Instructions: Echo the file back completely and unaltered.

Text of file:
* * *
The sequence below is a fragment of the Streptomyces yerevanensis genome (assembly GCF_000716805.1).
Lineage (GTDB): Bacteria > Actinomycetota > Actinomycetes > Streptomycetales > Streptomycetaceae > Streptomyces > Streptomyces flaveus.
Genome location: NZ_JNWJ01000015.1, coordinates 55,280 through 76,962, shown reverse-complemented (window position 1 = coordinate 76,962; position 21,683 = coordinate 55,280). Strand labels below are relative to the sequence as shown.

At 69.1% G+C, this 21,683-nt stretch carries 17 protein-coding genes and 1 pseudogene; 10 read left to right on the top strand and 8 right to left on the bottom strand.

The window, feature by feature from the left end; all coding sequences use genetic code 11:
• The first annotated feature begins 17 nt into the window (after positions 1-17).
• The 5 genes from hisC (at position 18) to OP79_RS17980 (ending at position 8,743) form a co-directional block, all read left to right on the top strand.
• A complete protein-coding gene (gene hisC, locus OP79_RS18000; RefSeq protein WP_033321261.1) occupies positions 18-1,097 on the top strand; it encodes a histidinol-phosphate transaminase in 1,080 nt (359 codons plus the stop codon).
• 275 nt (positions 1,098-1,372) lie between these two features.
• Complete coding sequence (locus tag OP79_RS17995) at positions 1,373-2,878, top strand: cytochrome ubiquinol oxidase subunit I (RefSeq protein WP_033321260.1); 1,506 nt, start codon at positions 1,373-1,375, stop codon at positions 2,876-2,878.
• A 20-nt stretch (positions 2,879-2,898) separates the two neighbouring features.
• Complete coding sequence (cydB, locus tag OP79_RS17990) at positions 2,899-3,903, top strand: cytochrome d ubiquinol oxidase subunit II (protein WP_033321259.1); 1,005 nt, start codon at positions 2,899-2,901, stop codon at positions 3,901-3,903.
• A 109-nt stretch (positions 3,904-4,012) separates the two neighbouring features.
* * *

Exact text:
The sequence below is a fragment of the Streptomyces yerevanensis genome (assembly GCF_000716805.1).
Lineage (GTDB): Bacteria > Actinomycetota > Actinomycetes > Streptomycetales > Streptomycetaceae > Streptomyces > Streptomyces flaveus.
Genome location: NZ_JNWJ01000015.1, coordinates 55,280 through 76,962, shown reverse-complemented (window position 1 = coordinate 76,962; position 21,683 = coordinate 55,280). Strand labels below are relative to the sequence as shown.

At 69.1% G+C, this 21,683-nt stretch carries 17 protein-coding genes and 1 pseudogene; 10 read left to right on the top strand and 8 right to left on the bottom strand.

The window, feature by feature from the left end; all coding sequences use genetic code 11:
• The first annotated feature begins 17 nt into the window (after positions 1-17).
• The 5 genes from hisC (at position 18) to OP79_RS17980 (ending at position 8,743) form a co-directional block, all read left to right on the top strand.
• A complete protein-coding gene (gene hisC, locus OP79_RS18000; RefSeq protein WP_033321261.1) occupies positions 18-1,097 on the top strand; it encodes a histidinol-phosphate transaminase in 1,080 nt (359 codons plus the stop codon).
• 275 nt (positions 1,098-1,372) lie between these two features.
• Complete coding sequence (locus tag OP79_RS17995) at positions 1,373-2,878, top strand: cytochrome ubiquinol oxidase subunit I (RefSeq protein WP_033321260.1); 1,506 nt, start codon at positions 1,373-1,375, stop codon at positions 2,876-2,878.
• A 20-nt stretch (positions 2,879-2,898) separates the two neighbouring features.
• Complete coding sequence (cydB, locus tag OP79_RS17990) at positions 2,899-3,903, top strand: cytochrome d ubiquinol oxidase subunit II (protein WP_033321259.1); 1,005 nt, start codon at positions 2,899-2,901, stop codon at positions 3,901-3,903.
• A 109-nt stretch (positions 3,904-4,012) separates the two neighbouring features.